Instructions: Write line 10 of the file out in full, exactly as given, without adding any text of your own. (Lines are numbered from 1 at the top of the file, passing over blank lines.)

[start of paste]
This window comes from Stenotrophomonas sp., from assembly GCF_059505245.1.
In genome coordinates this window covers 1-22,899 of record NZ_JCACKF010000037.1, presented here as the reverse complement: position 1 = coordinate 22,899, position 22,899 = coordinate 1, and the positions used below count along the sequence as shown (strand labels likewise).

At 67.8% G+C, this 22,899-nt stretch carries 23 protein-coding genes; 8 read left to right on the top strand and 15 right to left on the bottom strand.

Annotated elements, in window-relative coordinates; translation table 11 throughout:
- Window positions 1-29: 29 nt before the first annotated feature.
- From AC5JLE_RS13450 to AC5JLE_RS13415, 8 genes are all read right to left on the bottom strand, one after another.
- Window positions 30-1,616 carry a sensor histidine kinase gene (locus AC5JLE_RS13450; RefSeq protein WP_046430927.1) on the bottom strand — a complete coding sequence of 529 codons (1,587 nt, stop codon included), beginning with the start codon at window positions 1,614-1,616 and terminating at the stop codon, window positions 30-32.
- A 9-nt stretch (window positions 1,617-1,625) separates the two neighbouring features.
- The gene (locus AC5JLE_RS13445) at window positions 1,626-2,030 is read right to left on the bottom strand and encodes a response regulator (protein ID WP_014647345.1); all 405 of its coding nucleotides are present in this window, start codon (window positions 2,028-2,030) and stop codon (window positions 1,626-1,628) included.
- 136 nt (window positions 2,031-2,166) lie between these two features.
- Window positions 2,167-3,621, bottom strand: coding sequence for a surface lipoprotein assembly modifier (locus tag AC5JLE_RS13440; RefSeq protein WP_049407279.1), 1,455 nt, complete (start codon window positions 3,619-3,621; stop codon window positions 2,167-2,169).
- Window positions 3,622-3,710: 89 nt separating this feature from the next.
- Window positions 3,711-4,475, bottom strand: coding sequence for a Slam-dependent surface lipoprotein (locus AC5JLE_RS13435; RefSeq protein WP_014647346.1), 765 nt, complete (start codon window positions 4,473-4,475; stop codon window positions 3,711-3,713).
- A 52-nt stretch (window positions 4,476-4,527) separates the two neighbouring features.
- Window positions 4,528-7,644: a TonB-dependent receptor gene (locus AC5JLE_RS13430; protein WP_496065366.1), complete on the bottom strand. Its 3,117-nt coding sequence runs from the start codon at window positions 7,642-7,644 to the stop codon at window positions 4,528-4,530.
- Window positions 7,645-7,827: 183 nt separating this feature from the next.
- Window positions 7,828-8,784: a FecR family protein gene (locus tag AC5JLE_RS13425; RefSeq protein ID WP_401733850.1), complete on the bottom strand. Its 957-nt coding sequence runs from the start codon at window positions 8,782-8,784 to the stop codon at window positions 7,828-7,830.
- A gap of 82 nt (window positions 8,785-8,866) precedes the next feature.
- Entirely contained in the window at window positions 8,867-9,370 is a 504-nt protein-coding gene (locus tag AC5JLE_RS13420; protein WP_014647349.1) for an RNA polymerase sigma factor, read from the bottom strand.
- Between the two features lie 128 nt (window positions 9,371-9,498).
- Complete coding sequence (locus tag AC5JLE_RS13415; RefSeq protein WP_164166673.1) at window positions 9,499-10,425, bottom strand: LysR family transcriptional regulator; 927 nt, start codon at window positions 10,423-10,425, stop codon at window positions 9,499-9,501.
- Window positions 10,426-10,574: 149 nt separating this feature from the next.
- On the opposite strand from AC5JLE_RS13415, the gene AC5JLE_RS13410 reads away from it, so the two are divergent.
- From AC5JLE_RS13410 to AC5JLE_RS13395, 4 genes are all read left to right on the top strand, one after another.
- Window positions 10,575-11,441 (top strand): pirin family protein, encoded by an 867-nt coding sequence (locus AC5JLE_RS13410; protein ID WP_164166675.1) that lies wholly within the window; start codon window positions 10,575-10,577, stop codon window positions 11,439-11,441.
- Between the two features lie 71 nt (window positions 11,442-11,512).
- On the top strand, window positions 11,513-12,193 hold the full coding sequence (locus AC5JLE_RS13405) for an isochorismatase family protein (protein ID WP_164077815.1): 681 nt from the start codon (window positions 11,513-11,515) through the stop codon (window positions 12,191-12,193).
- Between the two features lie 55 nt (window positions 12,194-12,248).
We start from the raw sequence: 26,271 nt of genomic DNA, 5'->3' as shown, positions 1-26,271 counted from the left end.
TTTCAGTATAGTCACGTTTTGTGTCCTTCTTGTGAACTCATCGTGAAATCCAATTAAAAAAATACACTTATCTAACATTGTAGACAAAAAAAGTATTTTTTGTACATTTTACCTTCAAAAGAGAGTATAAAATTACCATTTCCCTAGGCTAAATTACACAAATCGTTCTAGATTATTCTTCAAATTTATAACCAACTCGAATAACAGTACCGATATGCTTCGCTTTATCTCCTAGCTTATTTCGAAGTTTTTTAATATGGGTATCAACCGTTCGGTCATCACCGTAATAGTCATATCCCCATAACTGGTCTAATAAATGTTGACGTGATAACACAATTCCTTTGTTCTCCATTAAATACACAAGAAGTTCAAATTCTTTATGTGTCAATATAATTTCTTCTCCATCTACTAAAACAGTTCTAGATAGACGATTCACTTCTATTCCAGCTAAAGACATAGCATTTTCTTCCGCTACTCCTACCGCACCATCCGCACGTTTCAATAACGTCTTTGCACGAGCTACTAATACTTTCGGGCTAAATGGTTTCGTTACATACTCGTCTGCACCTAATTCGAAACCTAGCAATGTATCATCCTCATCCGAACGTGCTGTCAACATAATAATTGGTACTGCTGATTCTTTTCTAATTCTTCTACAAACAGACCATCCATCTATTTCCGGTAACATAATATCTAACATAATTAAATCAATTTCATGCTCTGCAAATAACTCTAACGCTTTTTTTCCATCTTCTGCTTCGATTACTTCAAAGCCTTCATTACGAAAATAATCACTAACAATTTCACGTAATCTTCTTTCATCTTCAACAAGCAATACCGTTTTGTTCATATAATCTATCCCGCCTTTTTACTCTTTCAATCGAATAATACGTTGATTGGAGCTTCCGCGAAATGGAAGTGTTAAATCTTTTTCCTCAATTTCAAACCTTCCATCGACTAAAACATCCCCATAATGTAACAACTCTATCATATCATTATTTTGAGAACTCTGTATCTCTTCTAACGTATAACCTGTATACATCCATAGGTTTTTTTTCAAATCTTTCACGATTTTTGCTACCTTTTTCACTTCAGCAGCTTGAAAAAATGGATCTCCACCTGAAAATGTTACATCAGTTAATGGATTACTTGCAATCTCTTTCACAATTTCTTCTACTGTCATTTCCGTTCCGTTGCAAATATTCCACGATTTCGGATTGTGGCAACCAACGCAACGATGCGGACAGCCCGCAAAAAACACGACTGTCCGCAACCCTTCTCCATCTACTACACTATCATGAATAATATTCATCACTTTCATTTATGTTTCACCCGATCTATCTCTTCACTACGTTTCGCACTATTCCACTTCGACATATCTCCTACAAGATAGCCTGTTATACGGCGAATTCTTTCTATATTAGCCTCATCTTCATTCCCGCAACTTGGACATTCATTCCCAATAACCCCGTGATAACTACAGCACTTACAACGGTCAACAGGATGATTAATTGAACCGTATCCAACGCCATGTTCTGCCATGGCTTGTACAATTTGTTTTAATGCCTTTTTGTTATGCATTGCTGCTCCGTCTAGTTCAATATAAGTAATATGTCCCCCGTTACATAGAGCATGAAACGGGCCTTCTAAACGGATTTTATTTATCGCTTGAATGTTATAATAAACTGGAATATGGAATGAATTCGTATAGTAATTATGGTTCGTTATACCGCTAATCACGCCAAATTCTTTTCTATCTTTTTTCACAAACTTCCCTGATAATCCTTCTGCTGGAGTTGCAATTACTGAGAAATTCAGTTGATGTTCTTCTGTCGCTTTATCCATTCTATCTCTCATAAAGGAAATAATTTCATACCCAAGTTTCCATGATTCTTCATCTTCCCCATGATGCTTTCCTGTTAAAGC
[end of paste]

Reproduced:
- 136 nt (window positions 2,031-2,166) lie between these two features.